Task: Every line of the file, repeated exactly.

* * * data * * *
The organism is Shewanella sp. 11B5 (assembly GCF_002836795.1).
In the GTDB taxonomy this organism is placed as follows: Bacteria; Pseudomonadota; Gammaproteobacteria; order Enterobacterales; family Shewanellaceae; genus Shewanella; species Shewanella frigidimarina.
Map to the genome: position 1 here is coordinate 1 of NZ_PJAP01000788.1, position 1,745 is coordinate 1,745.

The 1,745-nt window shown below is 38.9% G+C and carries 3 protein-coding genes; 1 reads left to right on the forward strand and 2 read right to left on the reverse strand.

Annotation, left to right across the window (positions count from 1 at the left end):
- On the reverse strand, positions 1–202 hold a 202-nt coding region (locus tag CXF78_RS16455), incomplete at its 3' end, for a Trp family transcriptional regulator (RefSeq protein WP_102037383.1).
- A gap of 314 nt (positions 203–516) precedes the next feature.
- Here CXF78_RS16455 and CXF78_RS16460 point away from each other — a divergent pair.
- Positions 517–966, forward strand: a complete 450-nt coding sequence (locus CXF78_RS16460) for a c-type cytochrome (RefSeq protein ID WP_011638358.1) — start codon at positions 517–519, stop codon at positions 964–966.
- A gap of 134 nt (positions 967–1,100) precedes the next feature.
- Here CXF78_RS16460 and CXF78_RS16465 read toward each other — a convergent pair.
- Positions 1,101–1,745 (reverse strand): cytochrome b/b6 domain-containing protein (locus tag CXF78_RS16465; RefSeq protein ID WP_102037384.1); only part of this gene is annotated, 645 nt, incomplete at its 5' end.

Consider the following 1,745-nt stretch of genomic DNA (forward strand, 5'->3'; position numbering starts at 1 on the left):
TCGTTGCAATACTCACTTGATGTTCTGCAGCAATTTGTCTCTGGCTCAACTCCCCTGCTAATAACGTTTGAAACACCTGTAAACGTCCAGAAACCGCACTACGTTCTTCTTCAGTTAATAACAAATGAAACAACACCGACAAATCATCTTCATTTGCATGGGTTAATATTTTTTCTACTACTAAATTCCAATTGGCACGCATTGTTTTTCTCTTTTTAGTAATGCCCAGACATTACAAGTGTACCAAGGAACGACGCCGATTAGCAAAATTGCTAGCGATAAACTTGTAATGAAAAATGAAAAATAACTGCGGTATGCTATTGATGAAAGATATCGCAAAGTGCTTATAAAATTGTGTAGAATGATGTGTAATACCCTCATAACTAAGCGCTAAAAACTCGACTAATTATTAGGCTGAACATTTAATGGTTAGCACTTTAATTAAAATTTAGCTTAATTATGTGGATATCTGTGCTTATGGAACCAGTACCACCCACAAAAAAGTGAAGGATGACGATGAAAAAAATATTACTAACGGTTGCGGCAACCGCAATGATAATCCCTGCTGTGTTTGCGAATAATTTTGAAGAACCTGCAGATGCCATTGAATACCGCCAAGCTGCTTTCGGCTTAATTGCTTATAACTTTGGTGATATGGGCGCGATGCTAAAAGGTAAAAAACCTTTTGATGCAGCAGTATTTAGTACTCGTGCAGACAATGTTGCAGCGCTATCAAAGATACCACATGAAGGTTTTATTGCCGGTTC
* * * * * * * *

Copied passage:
The organism is Shewanella sp. 11B5 (assembly GCF_002836795.1).
In the GTDB taxonomy this organism is placed as follows: Bacteria; Pseudomonadota; Gammaproteobacteria; order Enterobacterales; family Shewanellaceae; genus Shewanella; species Shewanella frigidimarina.
Map to the genome: position 1 here is coordinate 1 of NZ_PJAP01000788.1, position 1,745 is coordinate 1,745.

The 1,745-nt window shown below is 38.9% G+C and carries 3 protein-coding genes; 1 reads left to right on the forward strand and 2 read right to left on the reverse strand.

Annotation, left to right across the window (positions count from 1 at the left end):
- On the reverse strand, positions 1–202 hold a 202-nt coding region (locus tag CXF78_RS16455), incomplete at its 3' end, for a Trp family transcriptional regulator (RefSeq protein WP_102037383.1).
- A gap of 314 nt (positions 203–516) precedes the next feature.
- Here CXF78_RS16455 and CXF78_RS16460 point away from each other — a divergent pair.
- Positions 517–966, forward strand: a complete 450-nt coding sequence (locus CXF78_RS16460) for a c-type cytochrome (RefSeq protein ID WP_011638358.1) — start codon at positions 517–519, stop codon at positions 964–966.
- A gap of 134 nt (positions 967–1,100) precedes the next feature.
- Here CXF78_RS16460 and CXF78_RS16465 read toward each other — a convergent pair.
- Positions 1,101–1,745 (reverse strand): cytochrome b/b6 domain-containing protein (locus tag CXF78_RS16465; RefSeq protein ID WP_102037384.1); only part of this gene is annotated, 645 nt, incomplete at its 5' end.

Consider the following 1,745-nt stretch of genomic DNA (forward strand, 5'->3'; position numbering starts at 1 on the left):
TCGTTGCAATACTCACTTGATGTTCTGCAGCAATTTGTCTCTGGCTCAACTCCCCTGCTAATAACGTTTGAAACACCTGTAAACGTCCAGAAACCGCACTACGTTCTTCTTCAGTTAATAACAAATGAAACAACACCGACAAATCATCTTCATTTGCATGGGTTAATATTTTTTCTACTACTAAATTCCAATTGGCACGCATTGTTTTTCTCTTTTTAGTAATGCCCAGACATTACAAGTGTACCAAGGAACGACGCCGATTAGCAAAATTGCTAGCGATAAACTTGTAATGAAAAATGAAAAATAACTGCGGTATGCTATTGATGAAAGATATCGCAAAGTGCTTATAAAATTGTGTAGAATGATGTGTAATACCCTCATAACTAAGCGCTAAAAACTCGACTAATTATTAGGCTGAACATTTAATGGTTAGCACTTTAATTAAAATTTAGCTTAATTATGTGGATATCTGTGCTTATGGAACCAGTACCACCCACAAAAAAGTGAAGGATGACGATGAAAAAAATATTACTAACGGTTGCGGCAACCGCAATGATAATCCCTGCTGTGTTTGCGAATAATTTTGAAGAACCTGCAGATGCCATTGAATACCGCCAAGCTGCTTTCGGCTTAATTGCTTATAACTTTGGTGATATGGGCGCGATGCTAAAAGGTAAAAAACCTTTTGATGCAGCAGTATTTAGTACTCGTGCAGACAATGTTGCAGCGCTATCAAAGATACCACATGAAGGTTTTATTGCCGGTTC